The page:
These days it seems like people fall into one of three categories: people who know how to code, people who want to learn how to code and people who are losing opportunities because they either can’t code or don’t understand how code works. Luckily, it’s easier than ever for a person willing to invest a few hours here and there to get proficient. Whether you are looking for a new career direction, want to polish up some rusty skills or simply want to pick up a new hobby, the resources below will get you heading in the right direction–for free.
Udacity, led by two professors (one from Stanford and another from the University of Virginia),will teach you how to code in just 7 weeks. By the end of the course you’ll actually be able to build your very own search engine like Google or Yahoo. Python is the programming language used in Udacity’s courses. If you’re interested, sign up quick–courses are not offered in an on-demand format. Instead, classes are offered in a more traditional format, meaning there is a class scheduled every few months.
Mozilla’s School of Webcraft (P2PU)
MIT Computer Science Video Lectures
MIT is among a handful of schools (including Stanford) who are posting introductory computer science lectures online for free. The first video in the series introduces learners to data types, operators and variables and has been viewed over 800,000 times at the time of writing. This particular course is taught by professors Eric Grimson and John Guttag.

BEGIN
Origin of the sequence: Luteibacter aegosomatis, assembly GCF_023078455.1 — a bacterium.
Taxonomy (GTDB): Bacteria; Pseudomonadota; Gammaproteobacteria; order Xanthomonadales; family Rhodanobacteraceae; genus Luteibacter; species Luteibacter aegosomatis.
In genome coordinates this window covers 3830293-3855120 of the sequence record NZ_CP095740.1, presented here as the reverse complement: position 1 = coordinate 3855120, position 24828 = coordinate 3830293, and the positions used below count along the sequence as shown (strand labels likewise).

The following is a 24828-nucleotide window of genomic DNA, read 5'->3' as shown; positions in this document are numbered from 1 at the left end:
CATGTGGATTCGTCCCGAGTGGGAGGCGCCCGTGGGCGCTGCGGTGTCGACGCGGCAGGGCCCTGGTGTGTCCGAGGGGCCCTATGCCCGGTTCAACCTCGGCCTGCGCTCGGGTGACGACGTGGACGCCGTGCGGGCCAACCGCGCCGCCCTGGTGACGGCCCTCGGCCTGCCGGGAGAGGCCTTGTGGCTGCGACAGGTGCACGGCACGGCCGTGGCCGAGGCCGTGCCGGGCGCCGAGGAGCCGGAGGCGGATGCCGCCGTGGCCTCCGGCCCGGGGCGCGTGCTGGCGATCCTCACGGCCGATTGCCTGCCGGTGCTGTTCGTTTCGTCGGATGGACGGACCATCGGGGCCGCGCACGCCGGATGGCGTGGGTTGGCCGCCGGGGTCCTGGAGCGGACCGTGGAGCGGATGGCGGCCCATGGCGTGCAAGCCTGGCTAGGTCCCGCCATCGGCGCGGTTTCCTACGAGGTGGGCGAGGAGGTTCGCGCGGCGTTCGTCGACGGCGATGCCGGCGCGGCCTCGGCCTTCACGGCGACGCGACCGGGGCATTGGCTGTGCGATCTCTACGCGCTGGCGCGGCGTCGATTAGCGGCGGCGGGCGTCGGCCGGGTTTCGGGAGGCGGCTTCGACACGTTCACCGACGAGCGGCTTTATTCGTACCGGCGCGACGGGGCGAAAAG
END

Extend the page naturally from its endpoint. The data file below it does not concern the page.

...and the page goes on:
Khan Academy, the fabulously popular learning resource that has attracted praise from big names like Bill Gates, allows people to “learn almost anything for free”. The site makes an appearance on this list for a good reason: it has a robust section on computer science. Python is Khan Academy’s language of choice and you’ll learn about functions, loops and strings among other algorithms.
Google Code University
Google Code University offers a wide variety of written courses from programming languages (including Python, C++, Java and AJAX) to Android Development. There’s no registration required and professors can even submit courses to gain a larger audience. The site lacks the panache displayed by Treehouse and Codecademy listed above, but for people who prefer written content over videos and interactive lessons, Google Code University is definitely worth a look.
Bonus: Code School
Just for good measure, I’m including a premium offering by the name of Code School. While it’s not free, it’s worth a mention in this post because it seems to be a very solid and polished product. Code School’s approach is “learning by doing through interactive video and coding in the browser”. For a very reasonable individual monthly membership fee of $25, learners gain access to all of Code School’s content. Businesses can even enroll entire teams–and they have. Some businesses that have used Code School include AT&T, IBM and NASA to name a few.